* In the ''Gundam Battle Assault'' titles, boss mechs have this as their default state, sometimes at the expense of being able to guard/block against attacks.
* In the ''[[CapcomVsWhatever Marvel Vs Capcom]]'' titles, larger characters like Juggernaut or Sentinel have various amounts of Super Armor -- there is also "Hyper Armor" status which temporarily renders a character completely immune to flinching and knockback. Boss characters (like Galactus) have this as their default state.
** ''VideoGame/MarvelVsCapcom3'' gives two notable examples (aside from Galactus mentioned above):
*** Nemesis is in a constant NoSell state. He simply has no animation to indicate his reaction to pain, true to his juggernaut status from ''VideoGame/{{Resident Evil 3|Nemesis}}''. His ability to keep walking through most attacks is balanced by his exceptionally slow movement speed, large size, and inability to dash.
*** [[VideoGame/DarkStalkers Hsien-Ko]] has a level 3 Hyper that removes her PowerLimiter and places her in a Hyper Armor state, meaning that NOTHING can stop her for the duration of the hyper and her attacks are strengthened as well. This allows for players to activate Hyper Armor status, then switch her out with another character and use her assist attacks to back them up- while she's still in Hyper Armor status. Any damage she takes while on screen will regenerate back to what it was, and her hyper armor will not wear off until she is switched back in.
* ''VideoGame/StreetFighterIV'' gives every character a [[ChargedAttack focus attack]], which allows them to endure one hit without flinching while it is charging; they will also recover the damage taken during the charge if they don't receive another. Two fast Light attacks is what you need to hit in order to break a focus attack.
* In ''VideoGame/SuperSmashBros'', many of the slow, hard-hitting characters (Bowser, Ganondorf, etc.) have attacks that cannot be interrupted by an opponent's move, although they will still flinch from attacks in their default state. Certain special attacks (like Ike's [[http://www.youtube.com/watch?v=YoYmG4_6ews "Aether" strike]]) also have short moments in which the character is not interrupted or knocked back by any attacks, even ones which would otherwise KO them.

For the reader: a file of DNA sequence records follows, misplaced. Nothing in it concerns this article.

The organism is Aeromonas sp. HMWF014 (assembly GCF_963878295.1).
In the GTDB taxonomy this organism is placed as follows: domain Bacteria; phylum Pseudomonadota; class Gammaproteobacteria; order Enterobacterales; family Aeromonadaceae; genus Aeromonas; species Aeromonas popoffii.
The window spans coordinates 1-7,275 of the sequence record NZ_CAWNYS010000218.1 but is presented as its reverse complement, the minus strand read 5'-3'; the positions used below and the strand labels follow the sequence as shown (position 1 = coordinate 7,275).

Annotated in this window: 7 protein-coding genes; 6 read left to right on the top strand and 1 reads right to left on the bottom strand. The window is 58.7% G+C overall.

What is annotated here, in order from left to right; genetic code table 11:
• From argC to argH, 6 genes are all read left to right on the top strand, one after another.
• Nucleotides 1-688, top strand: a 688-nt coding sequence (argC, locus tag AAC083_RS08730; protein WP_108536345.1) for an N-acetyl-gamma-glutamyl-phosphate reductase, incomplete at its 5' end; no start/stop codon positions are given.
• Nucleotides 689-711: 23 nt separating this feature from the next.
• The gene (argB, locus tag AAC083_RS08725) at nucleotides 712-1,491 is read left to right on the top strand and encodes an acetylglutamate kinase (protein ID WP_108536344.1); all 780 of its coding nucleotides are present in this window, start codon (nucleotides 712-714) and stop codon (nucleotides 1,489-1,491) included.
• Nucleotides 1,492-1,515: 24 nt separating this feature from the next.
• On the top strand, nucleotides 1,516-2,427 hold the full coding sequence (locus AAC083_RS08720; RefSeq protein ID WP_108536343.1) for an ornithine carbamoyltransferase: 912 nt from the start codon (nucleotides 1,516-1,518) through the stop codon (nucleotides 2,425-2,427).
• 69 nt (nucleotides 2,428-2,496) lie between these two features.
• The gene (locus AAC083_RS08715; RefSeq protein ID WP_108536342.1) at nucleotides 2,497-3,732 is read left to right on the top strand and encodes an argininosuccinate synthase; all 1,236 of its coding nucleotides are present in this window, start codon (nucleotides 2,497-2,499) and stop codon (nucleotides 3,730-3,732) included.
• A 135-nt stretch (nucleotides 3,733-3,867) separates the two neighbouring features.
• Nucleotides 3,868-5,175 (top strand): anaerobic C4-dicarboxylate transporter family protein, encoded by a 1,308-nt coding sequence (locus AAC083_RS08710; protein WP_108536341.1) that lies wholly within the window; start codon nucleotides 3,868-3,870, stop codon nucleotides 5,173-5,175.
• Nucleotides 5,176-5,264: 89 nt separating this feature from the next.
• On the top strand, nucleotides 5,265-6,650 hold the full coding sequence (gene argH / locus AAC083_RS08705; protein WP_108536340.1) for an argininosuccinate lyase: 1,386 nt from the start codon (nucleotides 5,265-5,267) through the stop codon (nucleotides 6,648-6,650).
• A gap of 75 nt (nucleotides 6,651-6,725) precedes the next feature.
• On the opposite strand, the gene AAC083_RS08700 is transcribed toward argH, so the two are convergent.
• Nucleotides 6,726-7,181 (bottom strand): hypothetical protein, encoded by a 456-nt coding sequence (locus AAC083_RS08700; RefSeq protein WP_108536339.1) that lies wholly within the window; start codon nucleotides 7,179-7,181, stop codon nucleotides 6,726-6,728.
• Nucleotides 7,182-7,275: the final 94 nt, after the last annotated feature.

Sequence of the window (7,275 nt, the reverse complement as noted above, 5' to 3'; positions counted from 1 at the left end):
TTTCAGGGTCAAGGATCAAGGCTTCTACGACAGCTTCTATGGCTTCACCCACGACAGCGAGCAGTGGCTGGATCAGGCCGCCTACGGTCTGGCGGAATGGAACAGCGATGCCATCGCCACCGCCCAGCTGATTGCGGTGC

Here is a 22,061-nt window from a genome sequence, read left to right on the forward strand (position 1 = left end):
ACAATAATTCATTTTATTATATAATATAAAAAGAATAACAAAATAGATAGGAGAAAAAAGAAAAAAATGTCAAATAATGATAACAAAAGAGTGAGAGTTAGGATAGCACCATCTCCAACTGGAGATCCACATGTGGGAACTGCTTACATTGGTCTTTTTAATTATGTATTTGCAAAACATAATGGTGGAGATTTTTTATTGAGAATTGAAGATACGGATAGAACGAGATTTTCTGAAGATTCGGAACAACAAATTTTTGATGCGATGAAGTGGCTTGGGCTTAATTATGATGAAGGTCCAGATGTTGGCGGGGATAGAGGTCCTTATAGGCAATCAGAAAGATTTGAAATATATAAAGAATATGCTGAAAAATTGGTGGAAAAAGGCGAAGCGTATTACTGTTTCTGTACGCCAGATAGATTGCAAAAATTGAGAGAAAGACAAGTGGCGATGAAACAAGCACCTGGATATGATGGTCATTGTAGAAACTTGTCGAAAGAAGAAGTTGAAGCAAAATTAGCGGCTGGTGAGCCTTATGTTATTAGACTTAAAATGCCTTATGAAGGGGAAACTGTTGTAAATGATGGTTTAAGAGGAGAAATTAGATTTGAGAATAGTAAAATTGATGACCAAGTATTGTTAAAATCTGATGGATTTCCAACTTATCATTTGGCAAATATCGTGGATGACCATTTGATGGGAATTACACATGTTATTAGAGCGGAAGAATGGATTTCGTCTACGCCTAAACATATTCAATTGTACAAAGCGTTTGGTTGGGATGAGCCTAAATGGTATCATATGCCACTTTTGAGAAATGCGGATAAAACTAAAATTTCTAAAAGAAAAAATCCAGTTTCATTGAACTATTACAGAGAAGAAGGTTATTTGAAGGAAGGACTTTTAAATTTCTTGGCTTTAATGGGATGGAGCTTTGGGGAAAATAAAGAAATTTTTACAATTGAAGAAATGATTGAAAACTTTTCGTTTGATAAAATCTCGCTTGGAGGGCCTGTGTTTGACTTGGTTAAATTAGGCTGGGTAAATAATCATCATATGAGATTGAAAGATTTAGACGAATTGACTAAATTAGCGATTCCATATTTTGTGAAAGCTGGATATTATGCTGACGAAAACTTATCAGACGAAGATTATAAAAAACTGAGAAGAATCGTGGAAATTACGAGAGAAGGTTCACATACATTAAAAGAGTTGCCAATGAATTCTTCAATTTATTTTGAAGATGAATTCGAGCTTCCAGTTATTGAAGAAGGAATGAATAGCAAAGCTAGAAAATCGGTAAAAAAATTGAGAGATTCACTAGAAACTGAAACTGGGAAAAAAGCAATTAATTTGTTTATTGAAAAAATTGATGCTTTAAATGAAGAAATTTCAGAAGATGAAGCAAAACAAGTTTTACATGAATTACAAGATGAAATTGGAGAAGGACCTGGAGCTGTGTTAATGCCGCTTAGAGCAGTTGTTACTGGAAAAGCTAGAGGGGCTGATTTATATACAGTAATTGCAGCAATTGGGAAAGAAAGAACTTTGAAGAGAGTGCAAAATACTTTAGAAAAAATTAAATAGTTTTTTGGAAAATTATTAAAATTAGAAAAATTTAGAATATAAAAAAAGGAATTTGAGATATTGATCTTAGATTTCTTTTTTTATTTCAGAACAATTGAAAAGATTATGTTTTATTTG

** Bowser's [[SuperMode Giga Bowser mode]] doesn't flinch at all, and is essentially immune to being directly KO'd as a result. [[note]] Just don't get hit while you're off the top of the screen[[/note]]
* In ''VideoGame/TatsunokoVsCapcom'', giant characters Gold Lightan and PTX-40A are {{Mighty Glacier}}s; extremely slow and unwieldy compared to the rest of the cast, but in exchange they are nearly impossible to flinch, and can stomp through even the strongest special moves from other characters easily. As a handicap, hitting them too many times in succession does end up dizzying them, leaving them open for an extended beating, while other characters can't be dizzied outside of Alex's Stun Gun Headbutt super. Most special throws also work on them just as well as normal characters despite their size (which they [[LampshadeHanging lampshade]] in some of their victory quotes) and some characters have moves that bypass their armor completely and put them in hitstun just like anyone else.
* The final boss of ''VideoGame/{{Skullgirls}}'', Bloody Marie, won't stop attacking if you hit her. This can be troublesome as her attacks tend to have a wide area of influence, meaning she can interrupt your attempts to damage her if you approach her at the wrong time. However, as of the release of the patch, it's thankfully averted, as it allows her to flinch after a certain amount of attacks.
** In a more traditional version of this trope, Cerebella has two moves that have a certain number of hits of armor: her Lock 'n' Load special and her Tumbling Run. She can even perform another move during her Tumbling Run that allows her to have two more hits of armor. Her [[LimitBreak Level 3 Blockbuster]] has unlimited armor during startup, similar to the Hyper Armor above.